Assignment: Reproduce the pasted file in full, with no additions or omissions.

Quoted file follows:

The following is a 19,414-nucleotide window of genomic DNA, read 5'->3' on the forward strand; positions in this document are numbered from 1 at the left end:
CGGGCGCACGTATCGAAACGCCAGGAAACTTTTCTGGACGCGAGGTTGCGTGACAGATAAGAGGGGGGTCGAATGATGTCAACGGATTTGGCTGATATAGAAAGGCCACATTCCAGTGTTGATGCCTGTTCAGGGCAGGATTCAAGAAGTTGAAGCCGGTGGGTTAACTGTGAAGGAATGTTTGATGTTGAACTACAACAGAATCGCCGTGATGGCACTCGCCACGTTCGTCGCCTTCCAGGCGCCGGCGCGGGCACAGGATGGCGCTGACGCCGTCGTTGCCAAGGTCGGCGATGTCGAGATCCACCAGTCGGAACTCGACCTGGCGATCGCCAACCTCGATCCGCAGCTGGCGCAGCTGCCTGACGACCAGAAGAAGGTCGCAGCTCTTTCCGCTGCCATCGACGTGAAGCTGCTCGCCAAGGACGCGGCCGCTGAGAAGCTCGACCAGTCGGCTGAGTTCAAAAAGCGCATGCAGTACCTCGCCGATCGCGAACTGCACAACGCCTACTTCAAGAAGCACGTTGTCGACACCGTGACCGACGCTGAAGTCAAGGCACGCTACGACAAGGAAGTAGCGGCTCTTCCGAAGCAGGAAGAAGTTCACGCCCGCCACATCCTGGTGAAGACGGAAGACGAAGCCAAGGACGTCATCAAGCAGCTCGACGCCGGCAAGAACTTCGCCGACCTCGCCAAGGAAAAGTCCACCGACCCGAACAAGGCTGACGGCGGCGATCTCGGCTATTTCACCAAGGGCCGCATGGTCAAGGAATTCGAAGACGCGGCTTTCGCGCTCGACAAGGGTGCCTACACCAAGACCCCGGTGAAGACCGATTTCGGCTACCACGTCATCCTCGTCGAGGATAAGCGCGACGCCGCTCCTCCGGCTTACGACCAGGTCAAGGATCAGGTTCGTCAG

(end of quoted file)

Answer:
The following is a 19,414-nucleotide window of genomic DNA, read 5'->3' on the forward strand; positions in this document are numbered from 1 at the left end:
CGGGCGCACGTATCGAAACGCCAGGAAACTTTTCTGGACGCGAGGTTGCGTGACAGATAAGAGGGGGGTCGAATGATGTCAACGGATTTGGCTGATATAGAAAGGCCACATTCCAGTGTTGATGCCTGTTCAGGGCAGGATTCAAGAAGTTGAAGCCGGTGGGTTAACTGTGAAGGAATGTTTGATGTTGAACTACAACAGAATCGCCGTGATGGCACTCGCCACGTTCGTCGCCTTCCAGGCGCCGGCGCGGGCACAGGATGGCGCTGACGCCGTCGTTGCCAAGGTCGGCGATGTCGAGATCCACCAGTCGGAACTCGACCTGGCGATCGCCAACCTCGATCCGCAGCTGGCGCAGCTGCCTGACGACCAGAAGAAGGTCGCAGCTCTTTCCGCTGCCATCGACGTGAAGCTGCTCGCCAAGGACGCGGCCGCTGAGAAGCTCGACCAGTCGGCTGAGTTCAAAAAGCGCATGCAGTACCTCGCCGATCGCGAACTGCACAACGCCTACTTCAAGAAGCACGTTGTCGACACCGTGACCGACGCTGAAGTCAAGGCACGCTACGACAAGGAAGTAGCGGCTCTTCCGAAGCAGGAAGAAGTTCACGCCCGCCACATCCTGGTGAAGACGGAAGACGAAGCCAAGGACGTCATCAAGCAGCTCGACGCCGGCAAGAACTTCGCCGACCTCGCCAAGGAAAAGTCCACCGACCCGAACAAGGCTGACGGCGGCGATCTCGGCTATTTCACCAAGGGCCGCATGGTCAAGGAATTCGAAGACGCGGCTTTCGCGCTCGACAAGGGTGCCTACACCAAGACCCCGGTGAAGACCGATTTCGGCTACCACGTCATCCTCGTCGAGGATAAGCGCGACGCCGCTCCTCCGGCTTACGACCAGGTCAAGGATCAGGTTCGTCAG